Developers from all around the globe submitted their apps from May 15 to Sept. 30. The submissions were pre-selected by a Medica expert team consisting of:
- Ashish Atreja, chief innovation and engagement officer at Mount Sinai New York
- Dr. med. Urs-Vito Albrecht deputy director of Hannover Medical Highschool, Peter L. Reichertz Institute for Medical Informatics
- Dr. Jesus del Valle, head of Bayer Grants4Apps Accelerator, Bayer HealthCare
- Harsha Jagasia, COO, Startupbootcamp Digital Health
- Ralf-Gordon Jahns, managing director of research2guidance
- Maren Lesche, startup advisor and communications manager, VoiceItt, European Innovation Hub
- Muthu Singaram,CEO, Incubator, Healthcare Technology Innovation Centre (HTIC), Indien Institute of Technology (ITT)
- Dr. Klaus Stöckemann, co-founder and managing partner of Peppermint VenturePartners GmbH
- Mirko Whitfield, head of business development EMEA & Asia, SXSW
- Tjaša Zajc digital health journalist, strategic healthcare partnerships and healthcare communications manager, Iryo
The pitches will happen live on the Medica Connected Healthcare Forum stage in hall 15 from 3 p.m. to 5 p.m.
Each team will have three minutes to pitch their medical app, with another two minutes reserved for the jury to pose questions.
The winner of the competition will be awarded €2,000, a one month free working space at Bayer Pharma Headquarters in Berlin, two SXSW 2018 interactive badge registrations valued at $1,325, and one exclusive ticket for the SBC Masterclass in Berlin during the next SBC Health Program.
First runner-up will claim €1,000, 90 minutes of mentoring by the G4A team, and a dinner with a SBC mentor in Berlin, Germany.
The third place contestant will receive €500, 10 minutes of stage time on the next STEM4 Health meetup in Berlin, and one hour of SBC Online Mentor Office Hours.
Some of the more intriguing medical device-related apps include:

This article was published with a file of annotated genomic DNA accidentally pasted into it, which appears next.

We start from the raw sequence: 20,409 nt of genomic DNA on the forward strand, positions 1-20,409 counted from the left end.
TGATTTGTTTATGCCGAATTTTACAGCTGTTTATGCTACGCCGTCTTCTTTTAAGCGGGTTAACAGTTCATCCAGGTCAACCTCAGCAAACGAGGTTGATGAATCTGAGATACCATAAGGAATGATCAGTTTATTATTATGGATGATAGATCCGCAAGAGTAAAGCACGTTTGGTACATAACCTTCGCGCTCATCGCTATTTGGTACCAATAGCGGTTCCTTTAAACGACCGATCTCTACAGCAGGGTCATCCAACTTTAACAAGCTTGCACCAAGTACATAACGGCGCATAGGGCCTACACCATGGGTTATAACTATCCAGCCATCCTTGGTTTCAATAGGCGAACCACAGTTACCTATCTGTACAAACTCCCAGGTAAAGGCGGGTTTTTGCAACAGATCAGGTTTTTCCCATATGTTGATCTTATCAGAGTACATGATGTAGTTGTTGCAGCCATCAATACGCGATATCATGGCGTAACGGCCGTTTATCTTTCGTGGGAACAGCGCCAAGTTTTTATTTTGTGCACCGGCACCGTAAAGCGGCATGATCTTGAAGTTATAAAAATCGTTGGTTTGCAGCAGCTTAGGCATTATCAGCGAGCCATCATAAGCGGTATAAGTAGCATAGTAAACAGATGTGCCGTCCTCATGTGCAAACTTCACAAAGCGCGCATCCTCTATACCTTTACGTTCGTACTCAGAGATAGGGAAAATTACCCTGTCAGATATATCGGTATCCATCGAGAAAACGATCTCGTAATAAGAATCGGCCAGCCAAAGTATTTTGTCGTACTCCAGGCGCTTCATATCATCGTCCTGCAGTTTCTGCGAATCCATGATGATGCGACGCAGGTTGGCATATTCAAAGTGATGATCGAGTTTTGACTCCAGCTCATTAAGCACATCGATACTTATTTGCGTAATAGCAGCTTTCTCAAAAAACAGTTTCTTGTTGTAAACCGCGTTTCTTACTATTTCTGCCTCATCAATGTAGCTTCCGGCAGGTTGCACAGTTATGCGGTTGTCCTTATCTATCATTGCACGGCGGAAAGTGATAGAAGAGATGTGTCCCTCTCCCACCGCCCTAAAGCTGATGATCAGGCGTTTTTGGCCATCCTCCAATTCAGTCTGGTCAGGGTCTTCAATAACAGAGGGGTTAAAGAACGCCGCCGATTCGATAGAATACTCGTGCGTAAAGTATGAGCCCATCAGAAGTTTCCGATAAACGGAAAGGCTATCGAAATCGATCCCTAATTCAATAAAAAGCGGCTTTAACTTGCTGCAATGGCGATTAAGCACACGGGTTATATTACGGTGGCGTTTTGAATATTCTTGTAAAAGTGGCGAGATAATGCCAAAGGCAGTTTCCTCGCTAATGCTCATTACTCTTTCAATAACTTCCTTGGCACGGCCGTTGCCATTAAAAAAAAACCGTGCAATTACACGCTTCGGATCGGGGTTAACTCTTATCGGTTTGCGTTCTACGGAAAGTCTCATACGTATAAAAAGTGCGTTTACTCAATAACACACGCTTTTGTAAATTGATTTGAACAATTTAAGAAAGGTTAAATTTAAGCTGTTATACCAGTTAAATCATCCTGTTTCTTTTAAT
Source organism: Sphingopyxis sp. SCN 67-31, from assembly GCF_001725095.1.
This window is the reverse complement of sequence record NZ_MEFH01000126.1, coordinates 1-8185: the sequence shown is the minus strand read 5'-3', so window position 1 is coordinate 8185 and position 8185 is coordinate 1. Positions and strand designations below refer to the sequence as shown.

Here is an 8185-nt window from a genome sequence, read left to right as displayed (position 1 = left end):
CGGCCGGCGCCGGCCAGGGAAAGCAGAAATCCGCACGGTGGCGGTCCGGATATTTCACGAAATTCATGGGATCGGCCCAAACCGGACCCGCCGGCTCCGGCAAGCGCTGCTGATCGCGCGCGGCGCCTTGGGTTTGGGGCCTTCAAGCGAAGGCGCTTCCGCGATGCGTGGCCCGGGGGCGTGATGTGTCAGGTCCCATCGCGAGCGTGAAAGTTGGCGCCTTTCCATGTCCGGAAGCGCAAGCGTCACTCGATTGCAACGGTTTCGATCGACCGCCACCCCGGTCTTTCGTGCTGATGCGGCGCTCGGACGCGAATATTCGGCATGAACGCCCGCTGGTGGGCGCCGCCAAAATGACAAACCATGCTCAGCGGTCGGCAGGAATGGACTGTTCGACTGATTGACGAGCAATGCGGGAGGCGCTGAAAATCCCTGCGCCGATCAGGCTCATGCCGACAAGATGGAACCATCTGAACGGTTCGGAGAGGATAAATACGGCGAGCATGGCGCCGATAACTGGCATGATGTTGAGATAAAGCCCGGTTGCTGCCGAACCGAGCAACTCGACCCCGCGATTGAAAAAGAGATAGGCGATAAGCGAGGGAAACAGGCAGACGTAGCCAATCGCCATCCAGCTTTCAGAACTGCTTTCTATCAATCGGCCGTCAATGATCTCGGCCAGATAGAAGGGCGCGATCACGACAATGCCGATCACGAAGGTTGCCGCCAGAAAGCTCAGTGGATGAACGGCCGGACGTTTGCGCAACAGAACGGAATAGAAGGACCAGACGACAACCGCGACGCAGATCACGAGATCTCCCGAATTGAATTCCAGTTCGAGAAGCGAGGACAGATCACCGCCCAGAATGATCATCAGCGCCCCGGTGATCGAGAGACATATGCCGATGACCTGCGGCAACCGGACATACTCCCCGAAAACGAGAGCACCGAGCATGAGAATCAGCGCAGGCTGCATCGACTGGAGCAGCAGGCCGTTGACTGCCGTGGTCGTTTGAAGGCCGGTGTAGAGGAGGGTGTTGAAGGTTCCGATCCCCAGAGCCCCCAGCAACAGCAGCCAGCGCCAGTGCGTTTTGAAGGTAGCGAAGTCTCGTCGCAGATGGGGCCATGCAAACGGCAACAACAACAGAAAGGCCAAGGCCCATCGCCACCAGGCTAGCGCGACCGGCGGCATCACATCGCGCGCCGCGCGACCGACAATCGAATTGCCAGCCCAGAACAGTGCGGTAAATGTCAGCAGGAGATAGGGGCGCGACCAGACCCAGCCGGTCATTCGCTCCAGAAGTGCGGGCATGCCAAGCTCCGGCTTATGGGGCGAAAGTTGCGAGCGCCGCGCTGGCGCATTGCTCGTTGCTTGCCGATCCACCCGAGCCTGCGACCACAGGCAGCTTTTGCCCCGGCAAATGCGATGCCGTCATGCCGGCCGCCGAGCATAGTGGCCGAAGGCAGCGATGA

Air Smart Spirometer: Developed by the Swedish firm NuvoAir AB, this app measures lung health in seconds using a professional spirometer that can be connected to the user’s smartphone. It measures lung capacity and shares the results with a physician, monitoring how lung health develops over time.
Cupris: Developed by the London firm of the same name, this app captures clinical images of a patient’s eardrum via a smartphone-connected otoscope. Patients can fill out their history and securely share with a health specialist to receive a diagnosis without seeing a doctor in person.
Kaia: The Munich, Germany-based firm Kaia Health Software GmbH has developed the first holistic digital back pain therapy with a personalized mind-body program. Individuals can train flexibly and efficiently for 15 minutes a day with multimodal exercises, reducing pain naturally without drugs or unnecessary procedures. a retrospective study showed an average reduction of pain levels by 43 percent within the first 20 days.
Thinklabs Wave: Developed by Quebec firm Thinklabs, this app allows clinical, educational, and research features for auscultation. The Thinklabs One digital stethoscope captures body sounds that can then be displayed, recorded, edited, labelled, transmitted live, and shared and uploaded to cloud storage. Clinical applications include diagnosis, bedside teaching, telemedicine, and building signal libraries for machine learning.
More information about other finalists can be found here.